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lecture Nov. 15: "How to be a Software Expert"

The CS department at Fort Lewis College in Durango has a tradition of featuring a speaker from the community for the last lecture before the Thanksgiving break. I did the lecture two years ago on "The History of Software Testing", and I had a blast.

I was asked to do it again this year after starting the Four Corners Open Source mail list. (I hope to have a number of students (and even professors) join after the lecture.) I have a few things on my mind this time around.

For one thing, the job that I moved to Durango to take, got outsourced to Canada. Or possibly Denver. Or maybe Israel. I left before they figured out the details. But it's definitely gone.

For another thing, I spent a year working for Thoughtworks. TW itself is not gigantic (although they are spread-out) but I worked on some enormous agile projects with some really smart people from all over the world. The work was amazing, but the travel was brutal.

For another thing, I've published some pretty heavy articles and given some big time presentations since then.

So I'm not really an expert except maybe at some niche software-test tool stuff, but I do get to talk to some real experts now and then, and I've seen a lot more of the software world since the last time I gave this lecture.

However, because of the bit of expertise that I do have, I am very concerned that the world these students think they're about to enter does not really exist. I'd like to be able to give them pointers about how to jump in and survive in a world where IT paradigms are upset over and over and over again every few years or even months, where the future is always uncertain and the only way to keep up is to keep learning, keep teaching, keep asking questions, and stay flexible. Funny that as I got my material together, Kathy Sierra published this nice bit:
"Why does engineering/math/science education in the US suck?" which points out among other things that "
Where we used to prepare students for a "job for life", now we must prepare students to be jobless."

More than that, though, I would like to point them toward tools and attitudes that will allow them to live and work in Durango, which may or may not be a "faux town" today, but certainly will be soon without more highly-skilled, high-paying jobs. Like in IT.

Here's the blurb, the outline will follow:

How to be a Software Expert

Are you so talented that companies will seek you out to make you a job offer? Or is your next job being outsourced already?

Routine information technology jobs of coding, support, and implementation are leaving the US for places like India and China. But at the same time, tech companies report that they face a desperate shortage of talented employees. ("The Battle for Brainpower", The Economist, Oct 5 2006).

You can be the talent; or you can be outsourced.

In this presentation, Chris McMahon explains how you can use a wealth of free resources to become an expert in information technology, and a valuable (outsource-resistant) IT asset. From local interest groups to world-wide open source software projects, Chris explains and demonstrates the tools and resources that talented experts must know in order to succeed in a global market for IT employment.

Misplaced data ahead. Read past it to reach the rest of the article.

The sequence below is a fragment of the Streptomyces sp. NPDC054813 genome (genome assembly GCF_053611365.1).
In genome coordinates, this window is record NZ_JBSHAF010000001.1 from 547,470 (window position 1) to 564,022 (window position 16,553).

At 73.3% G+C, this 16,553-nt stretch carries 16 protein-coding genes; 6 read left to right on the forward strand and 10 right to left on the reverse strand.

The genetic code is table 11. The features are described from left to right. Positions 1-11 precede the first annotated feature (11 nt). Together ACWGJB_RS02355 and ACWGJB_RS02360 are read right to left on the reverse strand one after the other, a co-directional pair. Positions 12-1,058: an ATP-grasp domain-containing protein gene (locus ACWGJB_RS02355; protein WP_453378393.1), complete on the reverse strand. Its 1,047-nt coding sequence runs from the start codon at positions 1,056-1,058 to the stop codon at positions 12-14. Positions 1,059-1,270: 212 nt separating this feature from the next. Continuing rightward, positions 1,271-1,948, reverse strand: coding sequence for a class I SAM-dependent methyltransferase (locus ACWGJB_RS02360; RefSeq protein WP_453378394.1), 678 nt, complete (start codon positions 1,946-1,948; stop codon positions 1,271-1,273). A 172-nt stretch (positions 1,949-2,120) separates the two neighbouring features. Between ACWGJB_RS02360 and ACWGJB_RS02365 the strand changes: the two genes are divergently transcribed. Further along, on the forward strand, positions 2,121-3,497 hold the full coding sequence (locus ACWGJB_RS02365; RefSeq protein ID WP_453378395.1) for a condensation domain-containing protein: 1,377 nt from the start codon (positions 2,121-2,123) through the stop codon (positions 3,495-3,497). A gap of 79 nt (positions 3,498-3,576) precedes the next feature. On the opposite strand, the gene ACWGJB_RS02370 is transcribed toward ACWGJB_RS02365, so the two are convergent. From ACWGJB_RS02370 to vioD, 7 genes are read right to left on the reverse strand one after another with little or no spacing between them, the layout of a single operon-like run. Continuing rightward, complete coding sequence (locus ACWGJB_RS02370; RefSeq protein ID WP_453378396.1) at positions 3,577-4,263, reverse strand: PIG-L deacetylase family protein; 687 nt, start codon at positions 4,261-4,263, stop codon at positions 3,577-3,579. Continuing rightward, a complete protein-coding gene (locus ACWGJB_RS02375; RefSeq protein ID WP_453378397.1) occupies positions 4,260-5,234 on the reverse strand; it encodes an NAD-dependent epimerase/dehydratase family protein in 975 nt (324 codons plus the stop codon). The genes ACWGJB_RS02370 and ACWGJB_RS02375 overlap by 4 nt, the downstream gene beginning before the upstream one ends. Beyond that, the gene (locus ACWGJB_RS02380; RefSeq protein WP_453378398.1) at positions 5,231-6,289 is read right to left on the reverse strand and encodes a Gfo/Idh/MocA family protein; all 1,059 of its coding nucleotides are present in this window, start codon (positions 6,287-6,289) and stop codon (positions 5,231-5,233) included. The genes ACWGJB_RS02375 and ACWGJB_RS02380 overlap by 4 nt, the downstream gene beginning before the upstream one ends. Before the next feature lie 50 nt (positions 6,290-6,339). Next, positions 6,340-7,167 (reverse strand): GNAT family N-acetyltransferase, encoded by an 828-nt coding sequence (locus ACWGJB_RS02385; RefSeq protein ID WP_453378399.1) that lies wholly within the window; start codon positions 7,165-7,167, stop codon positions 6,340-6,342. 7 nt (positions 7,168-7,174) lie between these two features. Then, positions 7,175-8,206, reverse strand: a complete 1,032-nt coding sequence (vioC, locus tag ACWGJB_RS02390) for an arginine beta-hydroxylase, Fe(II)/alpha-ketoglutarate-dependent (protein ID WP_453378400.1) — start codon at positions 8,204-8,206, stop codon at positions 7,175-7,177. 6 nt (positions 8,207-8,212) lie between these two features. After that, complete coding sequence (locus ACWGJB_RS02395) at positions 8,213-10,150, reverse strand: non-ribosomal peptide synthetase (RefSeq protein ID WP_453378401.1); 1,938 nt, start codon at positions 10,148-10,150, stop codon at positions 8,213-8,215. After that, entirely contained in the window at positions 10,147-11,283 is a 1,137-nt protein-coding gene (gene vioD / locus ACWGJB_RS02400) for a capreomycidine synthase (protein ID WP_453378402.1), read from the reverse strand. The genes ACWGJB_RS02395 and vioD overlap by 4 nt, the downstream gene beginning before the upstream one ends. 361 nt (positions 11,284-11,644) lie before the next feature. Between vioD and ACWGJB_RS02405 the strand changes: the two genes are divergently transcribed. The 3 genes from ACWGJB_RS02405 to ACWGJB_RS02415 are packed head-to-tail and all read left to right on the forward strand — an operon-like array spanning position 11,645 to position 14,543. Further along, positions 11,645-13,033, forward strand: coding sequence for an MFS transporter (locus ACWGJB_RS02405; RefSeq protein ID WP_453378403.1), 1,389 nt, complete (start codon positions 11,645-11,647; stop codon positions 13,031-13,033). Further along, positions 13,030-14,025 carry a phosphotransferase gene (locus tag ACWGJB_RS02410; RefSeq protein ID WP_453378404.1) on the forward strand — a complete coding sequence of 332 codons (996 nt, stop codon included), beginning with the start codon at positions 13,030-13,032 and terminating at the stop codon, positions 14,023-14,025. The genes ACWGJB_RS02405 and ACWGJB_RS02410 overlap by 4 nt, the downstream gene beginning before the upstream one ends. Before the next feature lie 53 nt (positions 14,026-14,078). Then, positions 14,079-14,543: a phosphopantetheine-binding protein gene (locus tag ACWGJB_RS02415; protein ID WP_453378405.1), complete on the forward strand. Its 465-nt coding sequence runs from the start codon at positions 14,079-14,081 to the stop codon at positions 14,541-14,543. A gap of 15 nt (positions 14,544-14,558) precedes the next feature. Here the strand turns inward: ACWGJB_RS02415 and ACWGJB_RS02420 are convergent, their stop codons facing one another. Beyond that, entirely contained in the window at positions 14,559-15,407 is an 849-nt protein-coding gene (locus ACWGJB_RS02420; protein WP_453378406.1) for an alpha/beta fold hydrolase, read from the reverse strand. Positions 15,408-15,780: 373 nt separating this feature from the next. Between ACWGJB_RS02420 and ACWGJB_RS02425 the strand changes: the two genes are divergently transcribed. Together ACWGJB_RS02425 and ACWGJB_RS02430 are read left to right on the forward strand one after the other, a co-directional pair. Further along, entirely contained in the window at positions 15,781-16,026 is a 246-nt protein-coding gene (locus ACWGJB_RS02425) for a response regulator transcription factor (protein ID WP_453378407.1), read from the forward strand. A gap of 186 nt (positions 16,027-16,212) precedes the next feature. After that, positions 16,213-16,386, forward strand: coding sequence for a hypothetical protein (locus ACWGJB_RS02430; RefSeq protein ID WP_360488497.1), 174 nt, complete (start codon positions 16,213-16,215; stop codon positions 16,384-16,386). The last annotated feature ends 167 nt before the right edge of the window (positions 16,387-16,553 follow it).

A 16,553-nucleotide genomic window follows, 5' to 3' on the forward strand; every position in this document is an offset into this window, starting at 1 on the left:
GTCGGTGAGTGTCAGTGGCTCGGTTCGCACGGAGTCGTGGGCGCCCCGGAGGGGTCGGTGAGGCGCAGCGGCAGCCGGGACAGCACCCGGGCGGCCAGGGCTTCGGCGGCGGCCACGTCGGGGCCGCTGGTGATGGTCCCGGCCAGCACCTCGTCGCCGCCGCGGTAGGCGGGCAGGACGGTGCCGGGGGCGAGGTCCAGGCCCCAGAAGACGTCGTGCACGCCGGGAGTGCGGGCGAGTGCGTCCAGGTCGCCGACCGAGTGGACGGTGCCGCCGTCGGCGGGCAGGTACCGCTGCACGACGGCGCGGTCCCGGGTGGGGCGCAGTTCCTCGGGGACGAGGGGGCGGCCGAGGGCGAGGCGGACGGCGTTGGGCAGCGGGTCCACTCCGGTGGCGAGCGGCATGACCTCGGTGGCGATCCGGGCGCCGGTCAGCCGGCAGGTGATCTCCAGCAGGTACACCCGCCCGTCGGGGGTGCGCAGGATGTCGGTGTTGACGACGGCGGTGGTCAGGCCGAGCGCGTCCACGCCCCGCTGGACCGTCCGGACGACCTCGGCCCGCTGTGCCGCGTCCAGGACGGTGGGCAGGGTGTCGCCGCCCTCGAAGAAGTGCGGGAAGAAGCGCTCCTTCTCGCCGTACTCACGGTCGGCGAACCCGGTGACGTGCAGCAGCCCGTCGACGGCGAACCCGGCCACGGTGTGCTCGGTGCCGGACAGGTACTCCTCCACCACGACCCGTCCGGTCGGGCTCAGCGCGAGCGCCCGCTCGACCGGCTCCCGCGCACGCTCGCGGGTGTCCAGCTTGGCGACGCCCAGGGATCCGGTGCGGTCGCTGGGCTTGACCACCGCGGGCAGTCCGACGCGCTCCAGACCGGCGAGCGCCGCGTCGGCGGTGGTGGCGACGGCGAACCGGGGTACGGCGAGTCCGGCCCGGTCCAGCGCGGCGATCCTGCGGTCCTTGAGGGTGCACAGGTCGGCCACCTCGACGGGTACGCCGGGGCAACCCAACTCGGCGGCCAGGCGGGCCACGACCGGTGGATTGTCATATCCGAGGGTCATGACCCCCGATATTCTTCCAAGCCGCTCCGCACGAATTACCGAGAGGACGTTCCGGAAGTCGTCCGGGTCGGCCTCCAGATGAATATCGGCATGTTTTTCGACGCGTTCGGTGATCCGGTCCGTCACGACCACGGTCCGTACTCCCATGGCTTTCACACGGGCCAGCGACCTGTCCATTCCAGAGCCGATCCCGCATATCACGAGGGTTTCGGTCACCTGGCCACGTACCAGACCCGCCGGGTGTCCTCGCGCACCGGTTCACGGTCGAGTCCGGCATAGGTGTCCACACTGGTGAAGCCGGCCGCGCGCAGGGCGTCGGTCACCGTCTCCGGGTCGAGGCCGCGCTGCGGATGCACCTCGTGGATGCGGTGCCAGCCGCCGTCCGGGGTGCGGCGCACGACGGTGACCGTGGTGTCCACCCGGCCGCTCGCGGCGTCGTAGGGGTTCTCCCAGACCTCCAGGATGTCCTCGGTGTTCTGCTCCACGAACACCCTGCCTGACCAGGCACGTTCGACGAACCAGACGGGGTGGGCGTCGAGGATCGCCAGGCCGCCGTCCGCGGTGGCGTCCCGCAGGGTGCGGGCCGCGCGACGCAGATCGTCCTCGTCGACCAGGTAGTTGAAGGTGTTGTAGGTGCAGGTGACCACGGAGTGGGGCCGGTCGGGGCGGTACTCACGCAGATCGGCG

Chris is an expert in software testing and agile software development. He has published many articles about software testing, presented tutorials at software testing conferences, runs a weblog dedicated to software testing, and he contributes to a number of open-source projects. He is currently telecommuting from Durango for a software company based near San Francisco.

So here's what I'm going to talk about, feel free to leave a comment or drop me an email:

Copyright and licenses. You have copyright to everything you produce. Learn how to use it, and how to give it away.

Overview of GPL and BSD licenses, along with real-life stories about why they're useful. Possible contrast to i.e. Windows.

Money. A few people get paid because they sell a great idea, like a singer/songwriter. Think Paul McCartney. Most people get paid because they sell a service, like a studio musician or member of Paul McCartney's touring band. So we know how Paul McCartney gets paid. His drummer got the gig because he's an expert drummer.

If you expect to make a living by performing perfectly clear assignments under reasonable deadlines from your immediate supervisor, your job is being outsourced right now. Start thinking now about how to use your talent and expertise to create value and reduce cost wherever and however you work.
Agile teams. Point to Thoughtblogs
Distributed teams. Mention Magpie
Startups. Mention Skywerx

Keep a blog
Write articles
Get a portfolio. Mention Entropy Media. (Check out their About page: "...Every update is important to us. Every client is important to us. Every request is at the top of our list, not waiting to be filled." Go Entropy!)
Contribute to mail lists and technical communities like user groups or SIGs.
Present at conferences if you can
Contribute to open-source projects

Contributing questions. Mention perlmonks, soap4r, Watir
Contributing documentation. Mention the FreeBSD paper noted above and it's origins at PNSQC
Contributing code is often the least important thing you can do.

LAMP is NOT "the acronym given to the mainstream open source movement"! It's an application development stack, and it doesn't even stand for what it used to stand for. (What were you people thinking?)
Ebay, Amazon, Google, Yahoo: who uses Windows?
Google Tech Talks

Ask and answer questions in public to increase your skill.
Work in public because it gives others confidence in your abilities.
Share your work, and others will share theirs with you.
Work with others because doing it all yourself is impossible.
Quote Jerry Weinberg: "Give your best work away for free."